Asa Osborne C Spencer Yeh Daniel Higgs Henrik Rylander Joachim Nordwall

December 2, 2011
Harris Eisenstadt and Canada Day Octet, IBeam
Chris Dingman Dan Peck Garth Stevenson Harris Eisenstadt Jason Mears Matt Bauder Nate Wooley Ray Anderson

December 1, 2011
Berne Ducret Smith Mithcell play The Music of Marc Ducret, The Stone
Ches Smith Marc Ducret Matt Mitchell Tim Berne

December 1, 2011
Dan Weiss Marc Ducret and Tim Berne Trio, The Stone
Dan Weiss Marc Ducret Matt Mitchell Tim Berne

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AMN Reviews: Mural – Live at the Rothko Chapel

Mural: Live at the Rothko Chapel (Rothko Chapel Publications)

The Rothko Chapel in Houston, TX, is a space dedicated to nondenominational reflection with a hermetic ambience all its own. Standing in muted light, the visitor is situated in a largely empty and plain octagonal room defined on all sides by fourteen of painter Mark Rothko’s large, late-period paintings of dark earth-tones and purple-blacks. The sound on this release by Mural—guitarist/zitherist Kim Myhr, wind instrumentalist Jim Denley, and percussionist Ingar Zach—recorded at the Rothko Chapel in March 2010, is the perfect complement to the architecture and artwork that surrounded and inspired it.

In their day, Rothko’s paintings were often interpreted in terms of the then-fashionable existentialism of Sartre, Camus and Kierkegaard—that is, as depicting an inner grappling with the radical freedom arising from the necessity of one’s having to exist in the absence of a pre-given essence. Forty years after the artist’s death it is possible to see them as emptinesses the viewer has to fill—as invitations to introspection with no predetermined content. (In a sense they always were Rorschach tests of a sort.) The Rothko Chapel is conducive to this more recent view, and Myhr seems to see its paintings this way when he describes them as being “like resonant chambers… [or] pulsating spaces you can be in.” This is the starting point for Mural’s work as captured on this disc.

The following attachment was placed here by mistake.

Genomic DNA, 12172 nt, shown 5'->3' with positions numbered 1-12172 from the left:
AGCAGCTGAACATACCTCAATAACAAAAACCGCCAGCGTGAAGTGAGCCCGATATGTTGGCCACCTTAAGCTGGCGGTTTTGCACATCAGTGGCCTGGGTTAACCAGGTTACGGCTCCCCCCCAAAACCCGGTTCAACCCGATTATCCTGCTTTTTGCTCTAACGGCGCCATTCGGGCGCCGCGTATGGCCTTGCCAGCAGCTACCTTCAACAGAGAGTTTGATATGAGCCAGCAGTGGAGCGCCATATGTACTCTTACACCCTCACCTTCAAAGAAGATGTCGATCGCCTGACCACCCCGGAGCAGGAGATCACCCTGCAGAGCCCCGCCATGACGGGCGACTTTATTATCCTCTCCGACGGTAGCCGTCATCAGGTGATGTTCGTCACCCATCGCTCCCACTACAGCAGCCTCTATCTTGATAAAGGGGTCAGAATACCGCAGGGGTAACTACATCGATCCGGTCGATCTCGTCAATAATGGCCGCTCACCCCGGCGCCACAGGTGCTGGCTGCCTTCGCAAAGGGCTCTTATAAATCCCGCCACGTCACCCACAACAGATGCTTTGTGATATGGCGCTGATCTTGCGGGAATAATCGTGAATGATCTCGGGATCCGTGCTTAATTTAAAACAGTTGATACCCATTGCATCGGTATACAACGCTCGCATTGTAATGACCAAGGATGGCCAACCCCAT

The CD contains one long track of finely nuanced sound. The timbres produced by the ensemble create contrasting colors which, much like the prototypical Rothko painting, are layered in varying tones and saturations. Pitch functions largely as a supplement to color rather than as an independent factor existing in its own right. All three musicians draw on a broad palette that, with the exception of an ebow on the zither, is entirely acoustic.

Zach’s gran cassa—a low-tuned drum–provides a dark undertone that serves as the foundation for the brighter colors of the winds and strings. Myhr’s guitar and zither provide a spectrum of effects ranging from percussive strikes to indeterminate chords strummed on open strings. Denley’s flute is often more revealing of the breath at the heart of it than of pitch, although at times it can sound thick with rounded tones. Sometimes a deep silence usurps the anchoring function of the gran cassa, offering a cleared ground out of which pitched percussion, strings and winds can emerge. The musicians’ work is subtle, creating an apt sonic portrait of the Rothko Chapel’s intimate, meditative atmosphere.


Morton Feldman at Bargemusic Reviewed

Morton FeldmanFrom NYTimes.com:

No performance of Feldman’s music, particularly the vast, placid expanses of his later pieces, is a task undertaken lightly. Mr. McMillen, who played the work at Bargemusic in July, had the measure of his surroundings. He brought a commendably tender touch to a score marked at extra-pianissimo and quieter; applied just the right amount of gauzy pedaled resonance; and coaxed an almost jazzy sway from some of the work’s repeating gestures.